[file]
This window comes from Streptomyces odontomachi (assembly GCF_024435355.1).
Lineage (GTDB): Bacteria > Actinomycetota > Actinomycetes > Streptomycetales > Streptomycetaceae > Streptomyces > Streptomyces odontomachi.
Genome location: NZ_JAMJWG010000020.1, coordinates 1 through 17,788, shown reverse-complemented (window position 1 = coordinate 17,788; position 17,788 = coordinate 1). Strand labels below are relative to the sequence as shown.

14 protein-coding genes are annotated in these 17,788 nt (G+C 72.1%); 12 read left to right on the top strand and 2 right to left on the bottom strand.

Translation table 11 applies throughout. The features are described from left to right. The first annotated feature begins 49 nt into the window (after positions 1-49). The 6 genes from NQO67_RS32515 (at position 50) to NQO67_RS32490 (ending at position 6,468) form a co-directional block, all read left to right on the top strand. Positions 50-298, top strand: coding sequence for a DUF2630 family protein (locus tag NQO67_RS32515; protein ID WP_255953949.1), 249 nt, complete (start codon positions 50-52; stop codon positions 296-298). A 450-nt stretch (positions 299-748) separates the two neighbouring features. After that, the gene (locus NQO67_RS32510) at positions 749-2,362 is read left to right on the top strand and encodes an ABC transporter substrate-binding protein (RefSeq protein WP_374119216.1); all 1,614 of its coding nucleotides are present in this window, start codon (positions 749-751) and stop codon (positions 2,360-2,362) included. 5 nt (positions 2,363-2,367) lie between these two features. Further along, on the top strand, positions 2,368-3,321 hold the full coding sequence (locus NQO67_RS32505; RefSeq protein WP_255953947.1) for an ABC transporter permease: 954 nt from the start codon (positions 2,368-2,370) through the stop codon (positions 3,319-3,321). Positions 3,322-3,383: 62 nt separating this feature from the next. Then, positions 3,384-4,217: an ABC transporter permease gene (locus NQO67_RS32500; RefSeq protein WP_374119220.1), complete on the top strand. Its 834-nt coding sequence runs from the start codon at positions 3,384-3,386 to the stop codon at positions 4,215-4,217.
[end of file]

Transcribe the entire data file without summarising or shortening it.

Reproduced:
This window comes from Streptomyces odontomachi (assembly GCF_024435355.1).
Lineage (GTDB): Bacteria > Actinomycetota > Actinomycetes > Streptomycetales > Streptomycetaceae > Streptomyces > Streptomyces odontomachi.
Genome location: NZ_JAMJWG010000020.1, coordinates 1 through 17,788, shown reverse-complemented (window position 1 = coordinate 17,788; position 17,788 = coordinate 1). Strand labels below are relative to the sequence as shown.

14 protein-coding genes are annotated in these 17,788 nt (G+C 72.1%); 12 read left to right on the top strand and 2 right to left on the bottom strand.

Translation table 11 applies throughout. The features are described from left to right. The first annotated feature begins 49 nt into the window (after positions 1-49). The 6 genes from NQO67_RS32515 (at position 50) to NQO67_RS32490 (ending at position 6,468) form a co-directional block, all read left to right on the top strand. Positions 50-298, top strand: coding sequence for a DUF2630 family protein (locus tag NQO67_RS32515; protein ID WP_255953949.1), 249 nt, complete (start codon positions 50-52; stop codon positions 296-298). A 450-nt stretch (positions 299-748) separates the two neighbouring features. After that, the gene (locus NQO67_RS32510) at positions 749-2,362 is read left to right on the top strand and encodes an ABC transporter substrate-binding protein (RefSeq protein WP_374119216.1); all 1,614 of its coding nucleotides are present in this window, start codon (positions 749-751) and stop codon (positions 2,360-2,362) included. 5 nt (positions 2,363-2,367) lie between these two features. Further along, on the top strand, positions 2,368-3,321 hold the full coding sequence (locus NQO67_RS32505; RefSeq protein WP_255953947.1) for an ABC transporter permease: 954 nt from the start codon (positions 2,368-2,370) through the stop codon (positions 3,319-3,321). Positions 3,322-3,383: 62 nt separating this feature from the next. Then, positions 3,384-4,217: an ABC transporter permease gene (locus NQO67_RS32500; RefSeq protein WP_374119220.1), complete on the top strand. Its 834-nt coding sequence runs from the start codon at positions 3,384-3,386 to the stop codon at positions 4,215-4,217.